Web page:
A handful of celebrities with quite a large following and influence have been promoting being “thick” – almost applauding weight gain.
There are many dangers that come with gaining weight, including diabetes, heart issues, etc. What is your advice to some of the younger generation who view being “larger” as a choice based off of the trends and pop culture?
Dr. Tucker’s Answer:
If “thick” refers to bigger, I want people getting “thick” in the brain and not around the waist. Good fats for the brain such as fatty fish (salmon, mackerel), beef tallow, ghee, butter, and coconut oil are healthy for the brain and protective of dementia and Alzheimer’s Disease as we age. If being “thick” means fatter around the waist, hips, and butt, then people need to know that having even just 5% more body fat than what is ideal especially around the gut can increase cytokines which cause inflammation in the body. Inflammation is related to all the degenerative diseases and can show up as aches, stiffness, and joint pain. You always make a better decision when you think ‘long term’ and not just right about your health. For example, females entering into pre-menopause may do well with a little extra fat (thickness) because fat contains stored hormones, and your body could use some extra hormones during menopause.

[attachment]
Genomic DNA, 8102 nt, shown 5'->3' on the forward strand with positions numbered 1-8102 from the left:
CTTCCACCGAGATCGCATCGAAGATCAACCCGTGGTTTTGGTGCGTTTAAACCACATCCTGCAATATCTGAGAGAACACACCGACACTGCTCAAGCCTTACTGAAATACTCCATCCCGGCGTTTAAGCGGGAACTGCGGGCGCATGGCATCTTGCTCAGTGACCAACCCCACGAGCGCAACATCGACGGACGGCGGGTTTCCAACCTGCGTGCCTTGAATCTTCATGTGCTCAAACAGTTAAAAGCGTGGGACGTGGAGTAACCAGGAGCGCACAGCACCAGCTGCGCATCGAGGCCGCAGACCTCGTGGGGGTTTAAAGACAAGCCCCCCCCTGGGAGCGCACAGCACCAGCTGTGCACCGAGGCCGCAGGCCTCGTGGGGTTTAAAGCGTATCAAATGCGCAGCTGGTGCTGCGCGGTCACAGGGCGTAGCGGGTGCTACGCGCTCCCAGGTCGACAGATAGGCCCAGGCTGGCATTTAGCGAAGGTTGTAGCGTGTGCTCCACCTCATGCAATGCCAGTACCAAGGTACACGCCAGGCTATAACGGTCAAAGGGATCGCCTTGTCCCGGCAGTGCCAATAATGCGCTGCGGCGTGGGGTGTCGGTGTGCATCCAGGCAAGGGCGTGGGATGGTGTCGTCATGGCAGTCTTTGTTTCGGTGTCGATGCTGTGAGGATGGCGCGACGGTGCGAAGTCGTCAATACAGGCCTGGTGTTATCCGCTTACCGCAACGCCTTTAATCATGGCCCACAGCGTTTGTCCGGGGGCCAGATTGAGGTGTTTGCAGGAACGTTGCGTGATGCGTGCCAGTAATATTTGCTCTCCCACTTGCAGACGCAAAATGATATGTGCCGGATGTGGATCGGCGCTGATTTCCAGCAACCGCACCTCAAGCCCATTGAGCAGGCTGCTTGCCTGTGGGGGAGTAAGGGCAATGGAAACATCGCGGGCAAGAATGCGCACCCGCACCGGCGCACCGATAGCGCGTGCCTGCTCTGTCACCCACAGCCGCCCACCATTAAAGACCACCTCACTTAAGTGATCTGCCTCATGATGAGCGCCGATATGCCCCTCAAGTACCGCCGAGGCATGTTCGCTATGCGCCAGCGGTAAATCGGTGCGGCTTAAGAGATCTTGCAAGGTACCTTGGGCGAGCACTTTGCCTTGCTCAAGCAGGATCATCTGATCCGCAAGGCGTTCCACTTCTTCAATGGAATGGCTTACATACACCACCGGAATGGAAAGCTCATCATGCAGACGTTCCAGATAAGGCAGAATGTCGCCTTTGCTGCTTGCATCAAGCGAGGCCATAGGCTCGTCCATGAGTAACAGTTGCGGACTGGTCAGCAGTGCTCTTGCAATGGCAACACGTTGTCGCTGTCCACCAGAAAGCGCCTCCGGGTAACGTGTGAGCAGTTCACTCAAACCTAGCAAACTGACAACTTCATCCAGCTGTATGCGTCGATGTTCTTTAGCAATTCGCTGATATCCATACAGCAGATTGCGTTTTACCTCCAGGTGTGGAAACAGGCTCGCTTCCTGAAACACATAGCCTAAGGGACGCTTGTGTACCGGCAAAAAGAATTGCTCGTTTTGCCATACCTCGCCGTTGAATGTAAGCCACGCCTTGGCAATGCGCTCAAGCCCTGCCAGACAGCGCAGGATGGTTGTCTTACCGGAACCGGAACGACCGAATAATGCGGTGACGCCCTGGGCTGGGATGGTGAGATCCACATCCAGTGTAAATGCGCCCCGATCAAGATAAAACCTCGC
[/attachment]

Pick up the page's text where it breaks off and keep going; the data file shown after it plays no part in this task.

If “thick” refers to building muscle, I think it’s smart and actionable. I challenged all my patients to gain 3 pounds of muscle this year. Gaining muscle is protective of everything as we age, especially frailty, osteoporosis (bone loss), and loss of balance.
I want people:
1) lifting heavy stuff (2-3 sets of 3-6 reps) at least twice a week.
2) adding plyometrics (jumping up and down 20-30 times) twice a week.
3) adding two 20-30 second all out sprints (walking, running, cycling, elliptical, row, etc.) twice a week at the end of your cardio or weight training.